The Emmett Till Interpretive Center was formed to confront the brutal truth of the 1955 murder of 14-year-old Emmett Till in the Mississippi Delta and to seek justice for the Till family and Delta community. The Center aims to tell the story of Emmett Till and his mother, Mamie Till-Mobley, as an act of restorative justice to create the conditions necessary to begin the process of racial healing in Mississippi and across the nation.

About The Children's Museum of Indianapolis
The Children's Museum of Indianapolis is a nonprofit institution committed to creating extraordinary learning experiences across the arts, sciences, and humanities that have the power to transform the lives of children and families. For more information about The Children's Museum, visit

About the National Civil Rights Museum
The NATIONAL CIVIL RIGHTS MUSEUM, located at the historic Lorraine Motel where civil rights leader Dr. Martin Luther King, Jr. was assassinated, gives a comprehensive overview of the American Civil Rights Movement from slavery to the present. Since the Museum opened in 1991, millions of visitors worldwide have come, including more than 90,000 students annually. Serving as the new public square, the Museum is steadfast in its mission to honor and preserve the site of Dr. Martin Luther King, Jr.’s assassination.  It chronicles the American civil rights movement and tells the story of the ongoing struggle for human rights, serving as a catalyst to inspire action to create positive social change.  A Smithsonian Affiliate and an internationally acclaimed cultural institution, the Museum is recognized as a 2019 National Medal Award recipient by the Institute of Museums and Library Services (IMLS), the top national honor for museums and libraries.  It is a TripAdvisor Travelers’ Choice Top 5% U.S. Museum, USA Today's Top 10 Best American Iconic Attractions; Top 10 Best Historical Spots in the U.S. by TLC's Family Travel; Must See by the Age of 15 by Budget Travel and Kids; Top 10, American Treasures by USA Today; and Best Memphis Attraction by The Commercial Appeal and the Memphis Business Journal.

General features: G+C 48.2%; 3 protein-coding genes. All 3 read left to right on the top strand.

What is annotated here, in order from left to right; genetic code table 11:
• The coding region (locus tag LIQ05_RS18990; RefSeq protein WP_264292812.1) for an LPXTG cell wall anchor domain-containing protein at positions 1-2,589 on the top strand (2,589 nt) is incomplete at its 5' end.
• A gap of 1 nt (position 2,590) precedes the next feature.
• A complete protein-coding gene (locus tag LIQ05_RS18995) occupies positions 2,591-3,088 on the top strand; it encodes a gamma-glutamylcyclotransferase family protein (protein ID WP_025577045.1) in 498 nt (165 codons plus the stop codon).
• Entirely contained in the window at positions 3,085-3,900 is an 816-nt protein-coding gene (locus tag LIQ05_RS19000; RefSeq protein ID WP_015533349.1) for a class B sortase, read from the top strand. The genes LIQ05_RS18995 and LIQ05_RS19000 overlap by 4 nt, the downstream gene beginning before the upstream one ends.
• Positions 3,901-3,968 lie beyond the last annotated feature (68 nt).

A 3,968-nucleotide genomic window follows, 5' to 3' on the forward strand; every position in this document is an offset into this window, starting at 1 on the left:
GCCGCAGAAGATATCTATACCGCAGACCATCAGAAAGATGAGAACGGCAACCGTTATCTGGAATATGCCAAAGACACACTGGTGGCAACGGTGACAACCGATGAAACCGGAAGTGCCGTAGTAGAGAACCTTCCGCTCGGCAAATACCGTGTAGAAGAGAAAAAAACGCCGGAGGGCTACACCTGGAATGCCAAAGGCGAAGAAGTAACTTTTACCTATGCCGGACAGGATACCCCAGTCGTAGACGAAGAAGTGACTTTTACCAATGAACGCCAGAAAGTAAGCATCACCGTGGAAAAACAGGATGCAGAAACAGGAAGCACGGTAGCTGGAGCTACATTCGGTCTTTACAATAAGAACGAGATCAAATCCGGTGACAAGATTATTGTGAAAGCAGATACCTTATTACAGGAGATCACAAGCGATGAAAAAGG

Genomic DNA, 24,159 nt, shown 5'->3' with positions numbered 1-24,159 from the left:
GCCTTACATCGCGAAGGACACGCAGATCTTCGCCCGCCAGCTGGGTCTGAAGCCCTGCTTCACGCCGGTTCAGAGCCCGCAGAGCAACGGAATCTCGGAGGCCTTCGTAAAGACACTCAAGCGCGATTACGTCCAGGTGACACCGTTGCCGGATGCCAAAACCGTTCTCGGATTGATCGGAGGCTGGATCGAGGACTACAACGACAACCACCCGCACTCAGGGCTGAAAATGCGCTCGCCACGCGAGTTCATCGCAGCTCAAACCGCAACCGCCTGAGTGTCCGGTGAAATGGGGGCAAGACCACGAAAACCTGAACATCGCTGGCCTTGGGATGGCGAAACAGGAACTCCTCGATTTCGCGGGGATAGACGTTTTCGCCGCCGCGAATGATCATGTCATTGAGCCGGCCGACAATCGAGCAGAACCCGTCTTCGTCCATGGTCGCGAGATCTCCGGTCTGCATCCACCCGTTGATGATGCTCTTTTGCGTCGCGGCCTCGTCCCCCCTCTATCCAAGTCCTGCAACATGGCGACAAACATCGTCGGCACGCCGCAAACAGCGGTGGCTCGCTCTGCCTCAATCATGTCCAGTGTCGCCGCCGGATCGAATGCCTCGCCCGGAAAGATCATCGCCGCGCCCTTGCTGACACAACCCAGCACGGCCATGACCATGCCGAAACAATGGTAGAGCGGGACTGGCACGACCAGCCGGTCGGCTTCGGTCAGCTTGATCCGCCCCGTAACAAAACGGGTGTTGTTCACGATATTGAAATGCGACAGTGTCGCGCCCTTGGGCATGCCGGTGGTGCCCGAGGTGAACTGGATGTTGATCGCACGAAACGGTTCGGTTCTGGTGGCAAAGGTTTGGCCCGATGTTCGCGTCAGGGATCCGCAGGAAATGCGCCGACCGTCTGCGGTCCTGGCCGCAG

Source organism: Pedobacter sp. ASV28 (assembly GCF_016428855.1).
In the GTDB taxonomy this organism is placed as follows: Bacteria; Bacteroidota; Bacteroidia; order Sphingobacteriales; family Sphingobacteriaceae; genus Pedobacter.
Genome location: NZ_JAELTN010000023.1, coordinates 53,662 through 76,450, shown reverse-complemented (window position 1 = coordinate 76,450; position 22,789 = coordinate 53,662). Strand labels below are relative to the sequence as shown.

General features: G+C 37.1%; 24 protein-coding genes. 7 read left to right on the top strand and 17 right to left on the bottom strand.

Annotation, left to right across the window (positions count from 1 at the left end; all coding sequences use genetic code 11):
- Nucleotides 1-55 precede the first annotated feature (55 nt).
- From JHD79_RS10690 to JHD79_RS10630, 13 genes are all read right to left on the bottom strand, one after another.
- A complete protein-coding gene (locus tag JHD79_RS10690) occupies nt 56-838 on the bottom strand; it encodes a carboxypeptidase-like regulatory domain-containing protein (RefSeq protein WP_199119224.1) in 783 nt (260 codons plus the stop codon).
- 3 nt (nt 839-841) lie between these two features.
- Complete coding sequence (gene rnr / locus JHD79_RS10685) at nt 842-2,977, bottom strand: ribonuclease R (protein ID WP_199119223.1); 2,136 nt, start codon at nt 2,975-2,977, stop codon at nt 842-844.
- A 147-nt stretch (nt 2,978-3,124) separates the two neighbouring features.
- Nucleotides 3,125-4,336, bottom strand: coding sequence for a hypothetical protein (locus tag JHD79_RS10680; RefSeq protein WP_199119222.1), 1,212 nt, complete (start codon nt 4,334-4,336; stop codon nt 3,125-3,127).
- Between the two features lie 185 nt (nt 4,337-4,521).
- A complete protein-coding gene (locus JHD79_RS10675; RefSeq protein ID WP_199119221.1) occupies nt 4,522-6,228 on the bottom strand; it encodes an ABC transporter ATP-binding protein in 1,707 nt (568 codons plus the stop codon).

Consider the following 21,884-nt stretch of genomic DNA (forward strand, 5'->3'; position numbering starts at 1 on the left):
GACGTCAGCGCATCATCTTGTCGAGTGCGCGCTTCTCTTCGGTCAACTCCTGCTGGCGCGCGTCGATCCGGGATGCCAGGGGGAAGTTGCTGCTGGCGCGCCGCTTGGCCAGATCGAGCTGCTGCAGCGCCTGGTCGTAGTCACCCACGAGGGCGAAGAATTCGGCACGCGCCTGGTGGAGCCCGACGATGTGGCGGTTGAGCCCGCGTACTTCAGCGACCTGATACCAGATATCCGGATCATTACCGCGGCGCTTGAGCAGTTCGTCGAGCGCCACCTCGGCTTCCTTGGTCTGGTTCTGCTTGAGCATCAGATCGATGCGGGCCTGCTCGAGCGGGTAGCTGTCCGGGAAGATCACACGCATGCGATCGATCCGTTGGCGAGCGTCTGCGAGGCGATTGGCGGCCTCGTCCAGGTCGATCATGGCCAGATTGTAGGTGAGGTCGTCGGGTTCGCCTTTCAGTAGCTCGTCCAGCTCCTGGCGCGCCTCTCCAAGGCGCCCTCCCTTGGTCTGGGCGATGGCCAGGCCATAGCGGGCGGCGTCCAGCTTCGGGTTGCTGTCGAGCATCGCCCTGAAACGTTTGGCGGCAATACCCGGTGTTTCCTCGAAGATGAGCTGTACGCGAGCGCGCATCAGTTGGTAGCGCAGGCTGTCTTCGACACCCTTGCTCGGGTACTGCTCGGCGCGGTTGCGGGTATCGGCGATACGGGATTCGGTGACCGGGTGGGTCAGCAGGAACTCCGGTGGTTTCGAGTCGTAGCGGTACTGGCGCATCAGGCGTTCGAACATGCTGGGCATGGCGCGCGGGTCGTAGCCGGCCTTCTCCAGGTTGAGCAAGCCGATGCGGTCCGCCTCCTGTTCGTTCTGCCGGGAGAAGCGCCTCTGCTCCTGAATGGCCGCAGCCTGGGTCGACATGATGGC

Emmett Till & Mamie Till-Mobley traveling exhibition